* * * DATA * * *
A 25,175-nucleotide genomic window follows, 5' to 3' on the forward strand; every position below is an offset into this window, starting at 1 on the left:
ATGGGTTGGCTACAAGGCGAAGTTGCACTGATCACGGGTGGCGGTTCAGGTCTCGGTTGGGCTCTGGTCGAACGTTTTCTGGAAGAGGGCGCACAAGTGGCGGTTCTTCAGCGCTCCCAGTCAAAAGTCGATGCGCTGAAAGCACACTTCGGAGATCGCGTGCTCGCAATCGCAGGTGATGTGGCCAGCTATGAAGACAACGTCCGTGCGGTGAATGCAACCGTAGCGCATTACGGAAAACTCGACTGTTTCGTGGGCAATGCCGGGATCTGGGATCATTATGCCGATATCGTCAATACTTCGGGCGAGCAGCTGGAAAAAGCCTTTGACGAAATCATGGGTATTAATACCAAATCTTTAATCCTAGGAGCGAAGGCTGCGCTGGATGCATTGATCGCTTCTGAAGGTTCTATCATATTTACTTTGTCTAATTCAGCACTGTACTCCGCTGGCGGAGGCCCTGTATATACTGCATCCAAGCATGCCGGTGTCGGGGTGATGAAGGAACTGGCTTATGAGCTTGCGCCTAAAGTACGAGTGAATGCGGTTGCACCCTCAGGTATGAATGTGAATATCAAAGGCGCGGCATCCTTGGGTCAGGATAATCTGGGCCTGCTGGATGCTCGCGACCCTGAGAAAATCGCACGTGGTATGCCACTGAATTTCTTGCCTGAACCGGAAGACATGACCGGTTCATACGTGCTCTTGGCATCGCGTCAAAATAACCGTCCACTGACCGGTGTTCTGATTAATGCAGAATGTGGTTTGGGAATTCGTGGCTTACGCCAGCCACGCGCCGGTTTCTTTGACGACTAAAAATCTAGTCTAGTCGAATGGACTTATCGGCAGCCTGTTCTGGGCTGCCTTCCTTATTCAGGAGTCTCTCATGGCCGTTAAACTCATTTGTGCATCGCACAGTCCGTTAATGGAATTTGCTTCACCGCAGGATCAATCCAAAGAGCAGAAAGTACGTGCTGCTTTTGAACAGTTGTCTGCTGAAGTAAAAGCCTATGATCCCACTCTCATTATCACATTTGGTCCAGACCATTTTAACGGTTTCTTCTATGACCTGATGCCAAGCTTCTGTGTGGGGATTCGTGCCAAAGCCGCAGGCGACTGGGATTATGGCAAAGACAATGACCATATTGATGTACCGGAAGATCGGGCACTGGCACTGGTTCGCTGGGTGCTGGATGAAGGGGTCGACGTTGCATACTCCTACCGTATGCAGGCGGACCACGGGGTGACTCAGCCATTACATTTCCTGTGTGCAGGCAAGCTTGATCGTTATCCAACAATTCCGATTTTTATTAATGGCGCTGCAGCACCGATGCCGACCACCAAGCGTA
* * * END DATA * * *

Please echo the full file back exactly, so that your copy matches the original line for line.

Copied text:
A 25,175-nucleotide genomic window follows, 5' to 3' on the forward strand; every position below is an offset into this window, starting at 1 on the left:
ATGGGTTGGCTACAAGGCGAAGTTGCACTGATCACGGGTGGCGGTTCAGGTCTCGGTTGGGCTCTGGTCGAACGTTTTCTGGAAGAGGGCGCACAAGTGGCGGTTCTTCAGCGCTCCCAGTCAAAAGTCGATGCGCTGAAAGCACACTTCGGAGATCGCGTGCTCGCAATCGCAGGTGATGTGGCCAGCTATGAAGACAACGTCCGTGCGGTGAATGCAACCGTAGCGCATTACGGAAAACTCGACTGTTTCGTGGGCAATGCCGGGATCTGGGATCATTATGCCGATATCGTCAATACTTCGGGCGAGCAGCTGGAAAAAGCCTTTGACGAAATCATGGGTATTAATACCAAATCTTTAATCCTAGGAGCGAAGGCTGCGCTGGATGCATTGATCGCTTCTGAAGGTTCTATCATATTTACTTTGTCTAATTCAGCACTGTACTCCGCTGGCGGAGGCCCTGTATATACTGCATCCAAGCATGCCGGTGTCGGGGTGATGAAGGAACTGGCTTATGAGCTTGCGCCTAAAGTACGAGTGAATGCGGTTGCACCCTCAGGTATGAATGTGAATATCAAAGGCGCGGCATCCTTGGGTCAGGATAATCTGGGCCTGCTGGATGCTCGCGACCCTGAGAAAATCGCACGTGGTATGCCACTGAATTTCTTGCCTGAACCGGAAGACATGACCGGTTCATACGTGCTCTTGGCATCGCGTCAAAATAACCGTCCACTGACCGGTGTTCTGATTAATGCAGAATGTGGTTTGGGAATTCGTGGCTTACGCCAGCCACGCGCCGGTTTCTTTGACGACTAAAAATCTAGTCTAGTCGAATGGACTTATCGGCAGCCTGTTCTGGGCTGCCTTCCTTATTCAGGAGTCTCTCATGGCCGTTAAACTCATTTGTGCATCGCACAGTCCGTTAATGGAATTTGCTTCACCGCAGGATCAATCCAAAGAGCAGAAAGTACGTGCTGCTTTTGAACAGTTGTCTGCTGAAGTAAAAGCCTATGATCCCACTCTCATTATCACATTTGGTCCAGACCATTTTAACGGTTTCTTCTATGACCTGATGCCAAGCTTCTGTGTGGGGATTCGTGCCAAAGCCGCAGGCGACTGGGATTATGGCAAAGACAATGACCATATTGATGTACCGGAAGATCGGGCACTGGCACTGGTTCGCTGGGTGCTGGATGAAGGGGTCGACGTTGCATACTCCTACCGTATGCAGGCGGACCACGGGGTGACTCAGCCATTACATTTCCTGTGTGCAGGCAAGCTTGATCGTTATCCAACAATTCCGATTTTTATTAATGGCGCTGCAGCACCGATGCCGACCACCAAGCGTA